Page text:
No Letup in Excellence for San Marino’s Schools

San Marino’s public schools continued to maintain a lofty perch in statewide measurements of student learning in the past year, even in the wake of a new instructional method (Common Core state standards) and testing system (Smarter Balanced Assessment Consortium).
In an assessment of students in grades 3-8 and 11 who met or exceeded standards, the San Marino Unified School District registered a figure of 84%, according to data released in September by the California Assessment of Student Performance and Progress. This was a whisker ahead of the 83.5% registered by both La Cañada Unified and Piedmont City in Alameda County.
It was a great source of pride for SMUSD, which had previously held the top spot statewide for 11 straight years, from 2003 through 2013, in the now-defunct Academic Performance Index.
La Cañada built a case for being the top-performing district in the state, citing mean scale scores that had LCUSD first in English for grades 4, 5, 6, 7 and 11, and first in math in grade 6. (SMUSD’s No. 1 finishes in the mean scale scores were for 3rd-grade English and math.)
SMUSD’s assistant superintendent for instruction, Gary McGuigan, acknowledged the value of mean scale scores, but said, “We tend to look at what used to be the API, where the focus was, ‘How many students scored proficient or higher?’” By that measure, 33% of San Marino’s students met the standards and 51% exceeded them, for an aggregate of 84% that was unmatched statewide.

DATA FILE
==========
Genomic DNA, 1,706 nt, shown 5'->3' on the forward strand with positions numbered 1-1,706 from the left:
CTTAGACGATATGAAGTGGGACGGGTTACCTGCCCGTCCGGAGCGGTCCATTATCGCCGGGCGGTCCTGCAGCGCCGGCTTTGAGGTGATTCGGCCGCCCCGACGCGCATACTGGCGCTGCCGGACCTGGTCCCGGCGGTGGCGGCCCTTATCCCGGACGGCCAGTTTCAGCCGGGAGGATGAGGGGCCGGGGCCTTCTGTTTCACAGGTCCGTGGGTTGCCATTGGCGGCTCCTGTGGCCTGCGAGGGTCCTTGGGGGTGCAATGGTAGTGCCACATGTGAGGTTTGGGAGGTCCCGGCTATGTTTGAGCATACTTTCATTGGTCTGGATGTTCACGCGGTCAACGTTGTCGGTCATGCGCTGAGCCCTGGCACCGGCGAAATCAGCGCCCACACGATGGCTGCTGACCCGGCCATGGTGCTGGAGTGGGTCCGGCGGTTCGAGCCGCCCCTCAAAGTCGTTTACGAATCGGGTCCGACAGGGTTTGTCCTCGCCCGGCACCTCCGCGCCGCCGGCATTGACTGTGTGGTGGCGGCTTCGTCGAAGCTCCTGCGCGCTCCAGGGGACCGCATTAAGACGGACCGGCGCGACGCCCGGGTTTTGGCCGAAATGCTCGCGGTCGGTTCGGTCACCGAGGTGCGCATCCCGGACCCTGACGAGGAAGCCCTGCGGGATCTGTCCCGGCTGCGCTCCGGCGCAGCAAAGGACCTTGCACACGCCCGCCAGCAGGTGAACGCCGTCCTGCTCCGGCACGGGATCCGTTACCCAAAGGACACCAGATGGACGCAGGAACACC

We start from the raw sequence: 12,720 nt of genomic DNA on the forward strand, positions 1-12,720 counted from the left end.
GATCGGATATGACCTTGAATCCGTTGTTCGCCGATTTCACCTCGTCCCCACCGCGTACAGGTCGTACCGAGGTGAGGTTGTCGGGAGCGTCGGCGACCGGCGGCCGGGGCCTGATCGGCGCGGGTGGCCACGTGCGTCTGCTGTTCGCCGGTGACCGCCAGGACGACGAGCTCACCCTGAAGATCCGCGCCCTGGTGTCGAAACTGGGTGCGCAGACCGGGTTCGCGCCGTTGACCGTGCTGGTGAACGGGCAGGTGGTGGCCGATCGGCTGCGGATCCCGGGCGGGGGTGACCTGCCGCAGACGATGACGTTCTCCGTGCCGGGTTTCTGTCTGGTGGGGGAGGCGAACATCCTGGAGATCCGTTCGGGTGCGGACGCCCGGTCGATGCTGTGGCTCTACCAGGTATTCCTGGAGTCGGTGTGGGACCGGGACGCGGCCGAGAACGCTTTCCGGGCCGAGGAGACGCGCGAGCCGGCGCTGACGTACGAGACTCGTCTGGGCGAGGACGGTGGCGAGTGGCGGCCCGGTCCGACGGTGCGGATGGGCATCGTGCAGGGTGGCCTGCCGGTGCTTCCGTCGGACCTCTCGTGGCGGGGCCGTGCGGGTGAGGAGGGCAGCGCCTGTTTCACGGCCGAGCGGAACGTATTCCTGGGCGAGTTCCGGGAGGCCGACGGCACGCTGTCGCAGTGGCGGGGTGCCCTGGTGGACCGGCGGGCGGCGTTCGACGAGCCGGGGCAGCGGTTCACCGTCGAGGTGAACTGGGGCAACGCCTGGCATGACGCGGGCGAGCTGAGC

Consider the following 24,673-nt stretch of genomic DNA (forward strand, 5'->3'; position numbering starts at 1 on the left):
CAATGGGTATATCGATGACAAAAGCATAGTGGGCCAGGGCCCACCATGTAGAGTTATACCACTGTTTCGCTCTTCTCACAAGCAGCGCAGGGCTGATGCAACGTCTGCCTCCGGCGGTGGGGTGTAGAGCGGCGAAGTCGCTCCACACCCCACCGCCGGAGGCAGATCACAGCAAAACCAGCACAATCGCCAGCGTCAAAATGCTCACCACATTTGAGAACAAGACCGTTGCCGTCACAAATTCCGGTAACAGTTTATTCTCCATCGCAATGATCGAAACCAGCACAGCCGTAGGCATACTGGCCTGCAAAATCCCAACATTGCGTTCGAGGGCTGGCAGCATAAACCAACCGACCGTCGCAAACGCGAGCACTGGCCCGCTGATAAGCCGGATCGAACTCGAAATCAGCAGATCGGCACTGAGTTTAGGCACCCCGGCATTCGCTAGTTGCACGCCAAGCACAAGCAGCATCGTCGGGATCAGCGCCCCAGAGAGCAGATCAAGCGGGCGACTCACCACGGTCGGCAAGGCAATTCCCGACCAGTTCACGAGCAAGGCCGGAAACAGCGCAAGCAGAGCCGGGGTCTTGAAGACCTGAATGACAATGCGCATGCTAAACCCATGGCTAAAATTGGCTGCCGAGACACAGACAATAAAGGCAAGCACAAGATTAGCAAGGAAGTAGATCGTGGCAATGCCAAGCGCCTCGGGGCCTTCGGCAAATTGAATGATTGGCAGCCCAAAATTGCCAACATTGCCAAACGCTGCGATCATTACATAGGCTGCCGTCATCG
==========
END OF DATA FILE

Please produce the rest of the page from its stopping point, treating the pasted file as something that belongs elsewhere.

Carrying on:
Another key achievement for the SMUSD in 2015 was a bright blue ribbon for Valentine Elementary School, announced in late September by the U.S. Department of Education. Only 335 schools nationwide were recognized as National Blue Ribbon Schools for this year. It was Valentine’s first such honor (the other three schools in the district have previously earned the distinction).
Principal Colleen Shields said that Valentine staff “strives to keep children in our school on the edge of their seats, engaged in learning, whether it is while discussing a science discovery with a peer, editing an opinion paper, sharing ideas on how to resolve a playground dispute, analyzing a work of art or learning to play the marimba.”
An extra push was given to tech instruction at the start of this school year, reflecting a curricular passion of Superintendent Dr. Alex Cherniss and the district’s Academic Advisory Committee. Added to SMUSD’s course offerings were an introductory coding class and a programming class at San Marino High School, a coding class at Huntington Middle School, as well as after-school instruction for students in grades 4 and 5 at Carver and Valentine elementary schools.
“I see that we have industries like engineering that are just begging to have graduates come out to hire,” Cherniss said. “We’re not sending enough qualified applicants from our schools. I see that as a need and want to expand on it.”
Brought on board to teach the classes at the high school was Daniel Lee, who spent the previous eight years teaching computer science in Southern California high schools. Demand quickly overwhelmed capacity for the instruction at SMHS, so Lee is letting many students take the classes without a grade as “teacher assistants.”